© Reuters. FILE PHOTO: A new surface-to-surface ballistic missile called Khaibar with a range of 2,000 km, unveiled by Iran, is seen in Tehran, Iran, May 25, 2023.WANA (West Asia News Agency) via REUTERS
By Daphne Psaledakis
WASHINGTON (Reuters) -The United States on Tuesday imposed sanctions on over a dozen people and entities in Iran, China and Hong Kong, including Iran’s defense attache in Beijing, accusing them of running a procurement network for Iran’s missile and military programs.
Ae U.S. Treasury Department statement said the network conducted transactions and enabled the procurement of sensitive and critical parts and technology for key actors in Iran’s ballistic missile development, including Iran’s defense ministry and Armed Forces Logistics (MODAFL) agency, which is under U.S. sanctions.
Among those hit with sanctions in the action, which comes as Washington ramps up pressure on Tehran, was Iran’s defense attache in Beijing, Davoud Damghani, whom the Treasury accused of coordinating military-related procurements from China for Iranian end-users, including MODAFL subsidiaries.
“The United States will continue to target illicit transnational procurement networks that covertly support Iran’s ballistic missile production and other military programs,” Treasury’s Under Secretary for Terrorism and Financial Intelligence, Brian Nelson, said in the statement.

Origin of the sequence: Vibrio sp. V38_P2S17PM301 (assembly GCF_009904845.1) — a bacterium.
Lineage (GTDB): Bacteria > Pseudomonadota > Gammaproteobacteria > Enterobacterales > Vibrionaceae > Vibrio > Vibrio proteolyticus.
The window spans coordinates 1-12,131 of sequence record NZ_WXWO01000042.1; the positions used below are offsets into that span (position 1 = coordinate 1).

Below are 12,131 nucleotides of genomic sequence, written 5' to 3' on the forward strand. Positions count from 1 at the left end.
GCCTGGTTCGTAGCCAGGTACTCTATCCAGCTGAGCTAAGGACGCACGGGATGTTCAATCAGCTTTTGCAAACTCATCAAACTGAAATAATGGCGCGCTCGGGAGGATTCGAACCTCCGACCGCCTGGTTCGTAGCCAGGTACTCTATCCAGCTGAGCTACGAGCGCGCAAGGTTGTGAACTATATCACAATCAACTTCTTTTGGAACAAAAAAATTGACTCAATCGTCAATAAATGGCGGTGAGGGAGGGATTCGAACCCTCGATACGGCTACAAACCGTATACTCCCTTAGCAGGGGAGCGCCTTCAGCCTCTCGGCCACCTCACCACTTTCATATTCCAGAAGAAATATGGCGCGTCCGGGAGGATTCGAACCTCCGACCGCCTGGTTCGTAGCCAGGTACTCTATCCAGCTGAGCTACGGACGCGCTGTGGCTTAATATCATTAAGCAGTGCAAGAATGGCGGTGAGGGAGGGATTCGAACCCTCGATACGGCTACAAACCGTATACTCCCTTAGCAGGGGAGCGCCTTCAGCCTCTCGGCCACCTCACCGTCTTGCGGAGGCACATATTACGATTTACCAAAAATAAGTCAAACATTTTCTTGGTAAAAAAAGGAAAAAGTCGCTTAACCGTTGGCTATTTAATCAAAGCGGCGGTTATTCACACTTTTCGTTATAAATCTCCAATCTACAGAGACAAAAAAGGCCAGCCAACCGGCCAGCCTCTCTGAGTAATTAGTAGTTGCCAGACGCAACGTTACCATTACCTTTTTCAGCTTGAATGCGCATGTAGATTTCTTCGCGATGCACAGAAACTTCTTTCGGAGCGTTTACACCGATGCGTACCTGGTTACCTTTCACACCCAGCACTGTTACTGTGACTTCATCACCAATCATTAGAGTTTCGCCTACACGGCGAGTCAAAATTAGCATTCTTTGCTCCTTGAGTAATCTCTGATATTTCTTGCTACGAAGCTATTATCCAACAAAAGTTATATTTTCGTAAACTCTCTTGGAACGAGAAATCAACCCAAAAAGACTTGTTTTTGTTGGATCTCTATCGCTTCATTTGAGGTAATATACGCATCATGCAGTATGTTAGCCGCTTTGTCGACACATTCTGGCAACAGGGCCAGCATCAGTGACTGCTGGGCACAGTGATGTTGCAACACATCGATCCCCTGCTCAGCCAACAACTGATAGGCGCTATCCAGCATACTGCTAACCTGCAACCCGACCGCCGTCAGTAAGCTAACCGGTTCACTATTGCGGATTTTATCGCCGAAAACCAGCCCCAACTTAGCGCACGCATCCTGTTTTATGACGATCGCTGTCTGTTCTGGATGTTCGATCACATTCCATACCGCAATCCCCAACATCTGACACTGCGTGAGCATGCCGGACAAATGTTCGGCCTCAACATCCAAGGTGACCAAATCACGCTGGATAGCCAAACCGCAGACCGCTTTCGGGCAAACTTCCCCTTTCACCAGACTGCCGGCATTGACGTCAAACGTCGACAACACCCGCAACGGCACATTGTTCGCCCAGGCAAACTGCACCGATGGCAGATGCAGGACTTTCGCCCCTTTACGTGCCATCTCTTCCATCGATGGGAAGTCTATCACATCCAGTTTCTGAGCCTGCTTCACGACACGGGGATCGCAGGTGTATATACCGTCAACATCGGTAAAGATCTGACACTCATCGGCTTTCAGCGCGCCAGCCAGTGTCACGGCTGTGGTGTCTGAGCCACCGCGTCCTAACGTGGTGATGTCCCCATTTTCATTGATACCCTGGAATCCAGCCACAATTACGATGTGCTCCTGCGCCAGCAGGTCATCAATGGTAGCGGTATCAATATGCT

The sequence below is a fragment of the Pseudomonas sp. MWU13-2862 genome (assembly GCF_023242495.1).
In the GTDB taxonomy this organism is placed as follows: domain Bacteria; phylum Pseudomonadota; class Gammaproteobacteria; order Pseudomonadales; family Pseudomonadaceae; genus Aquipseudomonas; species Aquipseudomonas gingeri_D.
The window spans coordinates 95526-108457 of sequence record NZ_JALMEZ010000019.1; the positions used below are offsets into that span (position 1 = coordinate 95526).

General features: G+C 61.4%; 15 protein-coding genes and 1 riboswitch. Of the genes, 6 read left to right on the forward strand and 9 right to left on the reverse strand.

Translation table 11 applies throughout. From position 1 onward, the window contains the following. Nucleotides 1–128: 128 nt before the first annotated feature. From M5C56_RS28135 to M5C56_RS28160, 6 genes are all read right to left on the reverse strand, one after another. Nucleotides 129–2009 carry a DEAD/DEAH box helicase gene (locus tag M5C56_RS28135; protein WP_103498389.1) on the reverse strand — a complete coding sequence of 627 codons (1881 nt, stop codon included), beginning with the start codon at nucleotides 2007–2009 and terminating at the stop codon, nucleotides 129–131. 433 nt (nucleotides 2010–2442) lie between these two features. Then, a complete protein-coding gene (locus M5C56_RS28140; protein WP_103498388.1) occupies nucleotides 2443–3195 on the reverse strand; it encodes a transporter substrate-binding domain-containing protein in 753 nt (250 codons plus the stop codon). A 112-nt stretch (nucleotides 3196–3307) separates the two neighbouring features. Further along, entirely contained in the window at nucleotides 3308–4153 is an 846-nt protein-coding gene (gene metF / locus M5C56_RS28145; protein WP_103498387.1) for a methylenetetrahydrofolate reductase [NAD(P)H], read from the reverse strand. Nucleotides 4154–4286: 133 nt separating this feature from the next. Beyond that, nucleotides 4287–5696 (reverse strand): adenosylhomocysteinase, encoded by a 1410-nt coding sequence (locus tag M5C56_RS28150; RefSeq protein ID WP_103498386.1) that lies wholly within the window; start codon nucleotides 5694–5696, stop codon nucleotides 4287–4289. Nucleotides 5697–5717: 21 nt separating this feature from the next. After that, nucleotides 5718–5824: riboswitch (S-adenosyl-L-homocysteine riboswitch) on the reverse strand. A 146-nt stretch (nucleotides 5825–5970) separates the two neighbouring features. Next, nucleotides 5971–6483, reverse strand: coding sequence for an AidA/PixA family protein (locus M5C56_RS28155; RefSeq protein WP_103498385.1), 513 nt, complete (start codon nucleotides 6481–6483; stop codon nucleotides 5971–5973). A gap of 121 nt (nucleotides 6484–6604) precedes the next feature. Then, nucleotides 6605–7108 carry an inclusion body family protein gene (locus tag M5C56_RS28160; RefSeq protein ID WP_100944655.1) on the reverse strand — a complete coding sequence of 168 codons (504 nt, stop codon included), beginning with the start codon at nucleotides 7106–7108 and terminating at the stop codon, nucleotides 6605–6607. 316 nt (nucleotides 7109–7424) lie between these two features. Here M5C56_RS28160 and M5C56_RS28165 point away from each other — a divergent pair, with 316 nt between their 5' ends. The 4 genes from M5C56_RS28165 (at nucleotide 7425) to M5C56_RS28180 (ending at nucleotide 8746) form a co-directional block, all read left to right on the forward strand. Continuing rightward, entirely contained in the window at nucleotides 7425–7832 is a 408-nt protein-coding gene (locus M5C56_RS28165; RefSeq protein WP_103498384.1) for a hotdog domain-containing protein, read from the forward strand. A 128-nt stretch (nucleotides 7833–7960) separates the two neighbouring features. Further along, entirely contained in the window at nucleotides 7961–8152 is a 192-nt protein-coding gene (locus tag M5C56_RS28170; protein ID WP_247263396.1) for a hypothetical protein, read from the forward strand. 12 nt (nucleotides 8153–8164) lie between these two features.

Iran’s mission to the United Nations in New York and China’s embassy in Washington did not immediately respond to requests for comment.
China and Iran in March 2021 signed a 25-year cooperation agreement to strengthen their long-standing economic and political alliance. China has been a major buyer of Iranian oil despite U.S. sanctions designed to choke off these exports.
Washington targeted centrifuge sales to Parchin Chemical Industries (PCI), dual-use metals sales to its intermediary, P.B. Sadr, and MODAFL’s electronics procurement in Tuesday’s action. Both PCI and P.B. Sadr were previously hit with sanctions by the United States.
Among those targeted were China-based Zhejiang Qingji Ind. Co., Ltd, which the Treasury accused of selling centrifuges and other equipment and services worth hundreds of thousands of dollars to PCI with P.B. Sadr as an intermediary.
Its director and an employee were also targeted, as well as Hong Kong-based Lingoe Process Engineering Limited, which the Treasury said served as a front company for Zhejiang Qingji and its dealings with PCI and P.B. Sadr.
Also among those hit with sanctions were Hong Kong Ke.Do International Trade Co., Limited and China-based Qingdao Zhongrongtong Trade Development Co., Ltd., which the Treasury accused of engaging in the sale of tens of millions of dollars worth of dual-use, nonferrous metals to P.B. Sadr.
Zhejiang Qingji did not immediately respond to a request for comment. P.B. Sadr and PCI, as well as the other companies, could not immediately be reached for comment.
This story originally appeared on Investing